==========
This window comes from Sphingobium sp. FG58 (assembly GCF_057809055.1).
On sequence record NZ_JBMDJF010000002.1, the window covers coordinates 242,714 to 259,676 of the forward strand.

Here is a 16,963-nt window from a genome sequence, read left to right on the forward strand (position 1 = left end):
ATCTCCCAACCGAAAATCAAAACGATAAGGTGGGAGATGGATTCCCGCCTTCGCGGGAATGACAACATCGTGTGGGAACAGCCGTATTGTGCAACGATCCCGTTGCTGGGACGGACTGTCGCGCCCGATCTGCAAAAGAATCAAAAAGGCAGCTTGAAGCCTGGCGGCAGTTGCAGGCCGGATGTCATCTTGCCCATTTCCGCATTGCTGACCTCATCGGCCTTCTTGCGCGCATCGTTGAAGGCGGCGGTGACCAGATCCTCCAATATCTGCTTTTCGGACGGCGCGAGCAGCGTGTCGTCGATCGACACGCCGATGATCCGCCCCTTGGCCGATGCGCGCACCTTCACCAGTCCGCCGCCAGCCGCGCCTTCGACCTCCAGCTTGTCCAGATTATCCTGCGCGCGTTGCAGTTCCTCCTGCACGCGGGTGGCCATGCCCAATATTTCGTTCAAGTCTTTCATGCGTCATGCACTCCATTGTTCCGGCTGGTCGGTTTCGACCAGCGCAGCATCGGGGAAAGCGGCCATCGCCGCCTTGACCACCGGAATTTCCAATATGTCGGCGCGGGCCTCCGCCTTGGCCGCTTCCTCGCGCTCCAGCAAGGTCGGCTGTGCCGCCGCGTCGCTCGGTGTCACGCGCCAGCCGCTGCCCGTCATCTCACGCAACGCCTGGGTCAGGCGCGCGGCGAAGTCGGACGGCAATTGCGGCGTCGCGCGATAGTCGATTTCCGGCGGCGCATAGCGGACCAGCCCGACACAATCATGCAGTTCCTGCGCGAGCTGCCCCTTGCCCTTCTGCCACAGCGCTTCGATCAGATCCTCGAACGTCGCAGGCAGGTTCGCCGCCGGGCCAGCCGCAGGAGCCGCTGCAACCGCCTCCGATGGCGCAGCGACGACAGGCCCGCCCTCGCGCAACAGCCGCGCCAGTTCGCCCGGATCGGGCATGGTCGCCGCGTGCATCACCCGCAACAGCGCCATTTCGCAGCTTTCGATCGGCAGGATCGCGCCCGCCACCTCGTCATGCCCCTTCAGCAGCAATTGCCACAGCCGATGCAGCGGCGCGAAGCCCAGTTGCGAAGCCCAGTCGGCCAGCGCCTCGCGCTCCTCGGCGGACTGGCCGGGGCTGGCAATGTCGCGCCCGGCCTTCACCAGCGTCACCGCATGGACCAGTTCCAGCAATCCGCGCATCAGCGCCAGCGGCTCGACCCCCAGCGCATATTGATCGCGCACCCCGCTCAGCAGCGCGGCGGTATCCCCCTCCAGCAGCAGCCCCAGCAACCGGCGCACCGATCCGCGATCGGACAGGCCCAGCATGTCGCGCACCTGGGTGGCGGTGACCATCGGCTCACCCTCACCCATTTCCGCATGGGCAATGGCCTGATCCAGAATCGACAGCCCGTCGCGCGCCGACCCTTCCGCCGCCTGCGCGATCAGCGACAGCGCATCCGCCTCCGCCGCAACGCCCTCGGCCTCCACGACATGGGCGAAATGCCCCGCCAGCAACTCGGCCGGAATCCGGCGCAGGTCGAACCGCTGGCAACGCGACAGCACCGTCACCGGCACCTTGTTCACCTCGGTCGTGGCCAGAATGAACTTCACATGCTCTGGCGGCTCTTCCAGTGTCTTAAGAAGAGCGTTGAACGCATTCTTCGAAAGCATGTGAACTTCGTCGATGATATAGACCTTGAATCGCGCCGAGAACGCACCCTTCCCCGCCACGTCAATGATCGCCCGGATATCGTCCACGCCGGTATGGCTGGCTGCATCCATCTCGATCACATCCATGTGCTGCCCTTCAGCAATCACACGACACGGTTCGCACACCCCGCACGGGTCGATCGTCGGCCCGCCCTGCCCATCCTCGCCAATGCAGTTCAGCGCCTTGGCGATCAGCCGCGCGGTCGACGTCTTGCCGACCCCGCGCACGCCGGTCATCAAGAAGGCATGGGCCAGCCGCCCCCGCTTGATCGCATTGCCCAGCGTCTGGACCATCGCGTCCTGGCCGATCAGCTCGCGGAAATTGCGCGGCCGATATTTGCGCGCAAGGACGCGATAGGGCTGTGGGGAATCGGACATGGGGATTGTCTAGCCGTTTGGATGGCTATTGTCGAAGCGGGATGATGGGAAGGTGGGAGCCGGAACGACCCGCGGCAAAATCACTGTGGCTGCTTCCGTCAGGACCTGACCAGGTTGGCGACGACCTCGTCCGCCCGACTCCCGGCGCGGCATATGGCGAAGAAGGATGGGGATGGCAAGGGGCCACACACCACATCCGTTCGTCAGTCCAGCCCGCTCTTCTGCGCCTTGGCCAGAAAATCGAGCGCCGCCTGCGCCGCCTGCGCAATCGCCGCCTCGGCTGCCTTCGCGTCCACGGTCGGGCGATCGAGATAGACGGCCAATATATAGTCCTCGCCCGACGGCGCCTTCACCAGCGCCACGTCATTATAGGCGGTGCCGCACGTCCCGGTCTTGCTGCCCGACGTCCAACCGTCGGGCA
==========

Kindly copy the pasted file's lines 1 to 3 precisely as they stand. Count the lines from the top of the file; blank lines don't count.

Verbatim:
This window comes from Sphingobium sp. FG58 (assembly GCF_057809055.1).
On sequence record NZ_JBMDJF010000002.1, the window covers coordinates 242,714 to 259,676 of the forward strand.

Here is a 16,963-nt window from a genome sequence, read left to right on the forward strand (position 1 = left end):